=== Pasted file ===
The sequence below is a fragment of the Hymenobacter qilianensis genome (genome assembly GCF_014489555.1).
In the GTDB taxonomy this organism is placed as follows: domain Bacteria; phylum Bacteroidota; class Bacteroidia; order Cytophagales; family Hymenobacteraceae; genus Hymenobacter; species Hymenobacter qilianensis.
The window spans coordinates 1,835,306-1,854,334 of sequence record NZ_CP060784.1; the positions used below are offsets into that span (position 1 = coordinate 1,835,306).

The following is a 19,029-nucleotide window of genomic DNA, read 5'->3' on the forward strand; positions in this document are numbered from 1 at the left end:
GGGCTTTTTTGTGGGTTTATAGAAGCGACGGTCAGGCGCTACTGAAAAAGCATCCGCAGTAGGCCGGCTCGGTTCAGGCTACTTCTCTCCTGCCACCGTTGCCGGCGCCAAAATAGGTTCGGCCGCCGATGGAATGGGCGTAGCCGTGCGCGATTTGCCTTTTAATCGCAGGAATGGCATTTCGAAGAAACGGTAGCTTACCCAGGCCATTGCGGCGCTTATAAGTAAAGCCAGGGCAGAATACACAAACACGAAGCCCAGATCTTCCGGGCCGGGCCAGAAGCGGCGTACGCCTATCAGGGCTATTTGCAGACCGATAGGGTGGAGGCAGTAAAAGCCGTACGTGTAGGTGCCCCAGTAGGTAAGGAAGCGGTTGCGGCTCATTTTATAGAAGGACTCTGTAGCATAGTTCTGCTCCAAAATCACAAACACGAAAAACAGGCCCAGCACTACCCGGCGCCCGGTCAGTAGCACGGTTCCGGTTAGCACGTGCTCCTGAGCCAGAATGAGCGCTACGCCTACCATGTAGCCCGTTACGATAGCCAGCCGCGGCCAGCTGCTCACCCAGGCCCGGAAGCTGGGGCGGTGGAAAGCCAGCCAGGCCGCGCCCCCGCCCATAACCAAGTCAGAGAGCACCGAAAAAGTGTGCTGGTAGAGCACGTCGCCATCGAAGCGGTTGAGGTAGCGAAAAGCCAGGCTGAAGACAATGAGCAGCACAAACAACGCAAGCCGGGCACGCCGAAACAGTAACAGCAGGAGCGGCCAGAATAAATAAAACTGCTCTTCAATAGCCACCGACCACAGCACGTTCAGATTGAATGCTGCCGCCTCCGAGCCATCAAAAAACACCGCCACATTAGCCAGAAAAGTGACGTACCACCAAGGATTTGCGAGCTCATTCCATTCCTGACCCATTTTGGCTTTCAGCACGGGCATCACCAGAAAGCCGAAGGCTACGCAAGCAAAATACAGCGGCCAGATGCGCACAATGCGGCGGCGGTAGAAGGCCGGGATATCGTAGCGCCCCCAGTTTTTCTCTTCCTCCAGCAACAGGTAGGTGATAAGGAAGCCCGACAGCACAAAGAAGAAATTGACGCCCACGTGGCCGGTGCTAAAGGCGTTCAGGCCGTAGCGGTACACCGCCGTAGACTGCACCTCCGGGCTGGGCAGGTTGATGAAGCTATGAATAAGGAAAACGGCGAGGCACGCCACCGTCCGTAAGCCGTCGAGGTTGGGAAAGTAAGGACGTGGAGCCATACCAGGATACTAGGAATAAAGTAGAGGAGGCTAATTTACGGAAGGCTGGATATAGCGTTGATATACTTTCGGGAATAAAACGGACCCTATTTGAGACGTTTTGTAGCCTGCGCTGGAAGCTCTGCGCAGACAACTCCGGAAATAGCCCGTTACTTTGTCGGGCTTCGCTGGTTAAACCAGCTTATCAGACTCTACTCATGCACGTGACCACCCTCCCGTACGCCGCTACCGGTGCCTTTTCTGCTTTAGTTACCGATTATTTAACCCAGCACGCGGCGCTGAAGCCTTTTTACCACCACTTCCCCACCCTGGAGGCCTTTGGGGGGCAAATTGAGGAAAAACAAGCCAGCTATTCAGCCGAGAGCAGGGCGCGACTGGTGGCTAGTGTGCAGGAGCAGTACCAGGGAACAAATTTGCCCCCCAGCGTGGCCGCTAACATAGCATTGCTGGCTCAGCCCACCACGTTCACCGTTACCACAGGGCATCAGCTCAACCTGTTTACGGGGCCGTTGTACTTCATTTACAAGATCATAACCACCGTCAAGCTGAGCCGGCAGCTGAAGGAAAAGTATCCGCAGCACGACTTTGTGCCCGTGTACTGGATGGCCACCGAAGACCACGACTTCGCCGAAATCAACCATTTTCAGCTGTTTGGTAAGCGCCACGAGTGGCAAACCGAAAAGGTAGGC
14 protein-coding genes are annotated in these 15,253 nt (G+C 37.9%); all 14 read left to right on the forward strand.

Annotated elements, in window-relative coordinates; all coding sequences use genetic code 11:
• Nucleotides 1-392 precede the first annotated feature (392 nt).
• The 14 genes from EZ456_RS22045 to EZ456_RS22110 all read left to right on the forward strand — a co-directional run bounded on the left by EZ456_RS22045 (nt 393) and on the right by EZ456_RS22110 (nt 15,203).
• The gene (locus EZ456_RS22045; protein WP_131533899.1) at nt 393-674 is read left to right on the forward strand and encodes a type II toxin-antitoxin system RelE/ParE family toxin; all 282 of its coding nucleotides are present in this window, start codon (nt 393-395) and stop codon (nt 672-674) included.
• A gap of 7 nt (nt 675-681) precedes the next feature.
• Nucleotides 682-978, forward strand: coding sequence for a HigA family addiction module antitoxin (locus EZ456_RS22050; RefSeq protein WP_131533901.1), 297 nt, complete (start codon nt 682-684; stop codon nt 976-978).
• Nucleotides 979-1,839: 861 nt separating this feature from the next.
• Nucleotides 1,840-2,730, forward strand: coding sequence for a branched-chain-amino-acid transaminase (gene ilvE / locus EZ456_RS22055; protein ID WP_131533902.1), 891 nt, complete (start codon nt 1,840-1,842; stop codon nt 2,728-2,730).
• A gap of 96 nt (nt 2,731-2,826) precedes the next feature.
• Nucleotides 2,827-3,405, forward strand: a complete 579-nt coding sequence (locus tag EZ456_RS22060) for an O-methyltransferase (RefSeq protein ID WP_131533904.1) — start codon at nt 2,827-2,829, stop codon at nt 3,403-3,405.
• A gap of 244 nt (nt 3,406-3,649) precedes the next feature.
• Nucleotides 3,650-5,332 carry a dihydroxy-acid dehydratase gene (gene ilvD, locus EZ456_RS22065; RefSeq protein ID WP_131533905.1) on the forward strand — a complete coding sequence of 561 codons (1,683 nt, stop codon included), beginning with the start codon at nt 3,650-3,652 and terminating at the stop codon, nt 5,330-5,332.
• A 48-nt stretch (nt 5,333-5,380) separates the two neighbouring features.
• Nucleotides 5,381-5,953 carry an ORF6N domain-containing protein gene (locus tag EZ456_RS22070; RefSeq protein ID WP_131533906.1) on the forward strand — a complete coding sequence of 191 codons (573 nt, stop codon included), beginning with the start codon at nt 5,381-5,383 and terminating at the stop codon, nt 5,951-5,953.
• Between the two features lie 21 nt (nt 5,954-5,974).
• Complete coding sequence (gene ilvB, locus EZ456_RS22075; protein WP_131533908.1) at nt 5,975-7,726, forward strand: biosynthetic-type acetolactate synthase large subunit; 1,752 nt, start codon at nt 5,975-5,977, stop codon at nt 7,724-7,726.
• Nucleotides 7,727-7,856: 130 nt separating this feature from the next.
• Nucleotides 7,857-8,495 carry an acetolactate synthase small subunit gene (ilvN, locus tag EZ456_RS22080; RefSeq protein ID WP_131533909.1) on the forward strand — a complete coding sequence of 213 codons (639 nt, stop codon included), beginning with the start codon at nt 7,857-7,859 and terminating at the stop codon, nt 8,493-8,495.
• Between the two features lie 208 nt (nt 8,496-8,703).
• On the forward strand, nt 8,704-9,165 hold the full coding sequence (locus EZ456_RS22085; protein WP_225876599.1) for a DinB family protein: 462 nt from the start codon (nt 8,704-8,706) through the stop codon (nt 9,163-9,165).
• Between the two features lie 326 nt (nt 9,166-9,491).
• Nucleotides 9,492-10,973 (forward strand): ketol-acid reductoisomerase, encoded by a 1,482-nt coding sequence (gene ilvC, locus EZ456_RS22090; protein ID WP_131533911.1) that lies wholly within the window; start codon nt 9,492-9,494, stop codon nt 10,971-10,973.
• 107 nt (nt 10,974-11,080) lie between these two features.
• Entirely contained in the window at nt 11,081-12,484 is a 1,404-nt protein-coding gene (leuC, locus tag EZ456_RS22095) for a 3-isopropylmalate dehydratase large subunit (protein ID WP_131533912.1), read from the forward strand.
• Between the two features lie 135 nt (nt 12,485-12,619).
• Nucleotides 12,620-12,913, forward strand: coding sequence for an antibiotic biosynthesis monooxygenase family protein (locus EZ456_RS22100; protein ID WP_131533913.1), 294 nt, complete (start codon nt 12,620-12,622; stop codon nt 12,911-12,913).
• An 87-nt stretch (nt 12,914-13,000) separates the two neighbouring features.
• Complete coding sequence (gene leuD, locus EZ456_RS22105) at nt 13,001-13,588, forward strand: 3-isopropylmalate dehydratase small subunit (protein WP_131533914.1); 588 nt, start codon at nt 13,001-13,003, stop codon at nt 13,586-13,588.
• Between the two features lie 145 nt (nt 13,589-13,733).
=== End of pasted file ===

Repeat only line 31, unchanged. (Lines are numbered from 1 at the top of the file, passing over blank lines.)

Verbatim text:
• Between the two features lie 135 nt (nt 12,485-12,619).